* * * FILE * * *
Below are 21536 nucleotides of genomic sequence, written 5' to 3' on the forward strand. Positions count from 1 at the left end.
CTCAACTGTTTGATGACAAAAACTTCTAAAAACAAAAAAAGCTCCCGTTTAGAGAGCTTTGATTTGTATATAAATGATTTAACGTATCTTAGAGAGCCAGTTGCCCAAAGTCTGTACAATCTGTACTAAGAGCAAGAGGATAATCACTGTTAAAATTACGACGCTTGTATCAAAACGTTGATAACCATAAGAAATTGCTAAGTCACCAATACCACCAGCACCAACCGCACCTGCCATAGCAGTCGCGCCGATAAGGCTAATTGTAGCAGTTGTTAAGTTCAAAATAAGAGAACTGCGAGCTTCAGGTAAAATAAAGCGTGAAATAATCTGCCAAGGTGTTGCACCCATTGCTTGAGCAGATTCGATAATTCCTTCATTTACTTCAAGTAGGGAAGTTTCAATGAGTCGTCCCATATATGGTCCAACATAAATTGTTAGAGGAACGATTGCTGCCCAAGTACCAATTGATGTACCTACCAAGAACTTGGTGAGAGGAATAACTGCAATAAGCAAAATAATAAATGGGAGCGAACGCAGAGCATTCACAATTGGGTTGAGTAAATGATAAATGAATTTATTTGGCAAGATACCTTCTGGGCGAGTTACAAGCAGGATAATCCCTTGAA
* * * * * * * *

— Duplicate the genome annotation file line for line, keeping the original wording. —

Below are 21536 nucleotides of genomic sequence, written 5' to 3' on the forward strand. Positions count from 1 at the left end.
CTCAACTGTTTGATGACAAAAACTTCTAAAAACAAAAAAAGCTCCCGTTTAGAGAGCTTTGATTTGTATATAAATGATTTAACGTATCTTAGAGAGCCAGTTGCCCAAAGTCTGTACAATCTGTACTAAGAGCAAGAGGATAATCACTGTTAAAATTACGACGCTTGTATCAAAACGTTGATAACCATAAGAAATTGCTAAGTCACCAATACCACCAGCACCAACCGCACCTGCCATAGCAGTCGCGCCGATAAGGCTAATTGTAGCAGTTGTTAAGTTCAAAATAAGAGAACTGCGAGCTTCAGGTAAAATAAAGCGTGAAATAATCTGCCAAGGTGTTGCACCCATTGCTTGAGCAGATTCGATAATTCCTTCATTTACTTCAAGTAGGGAAGTTTCAATGAGTCGTCCCATATATGGTCCAACATAAATTGTTAGAGGAACGATTGCTGCCCAAGTACCAATTGATGTACCTACCAAGAACTTGGTGAGAGGAATAACTGCAATAAGCAAAATAATAAATGGGAGCGAACGCAGAGCATTCACAATTGGGTTGAGTAAATGATAAATGAATTTATTTGGCAAGATACCTTCTGGGCGAGTTACAAGCAGGATAATCCCTTGAA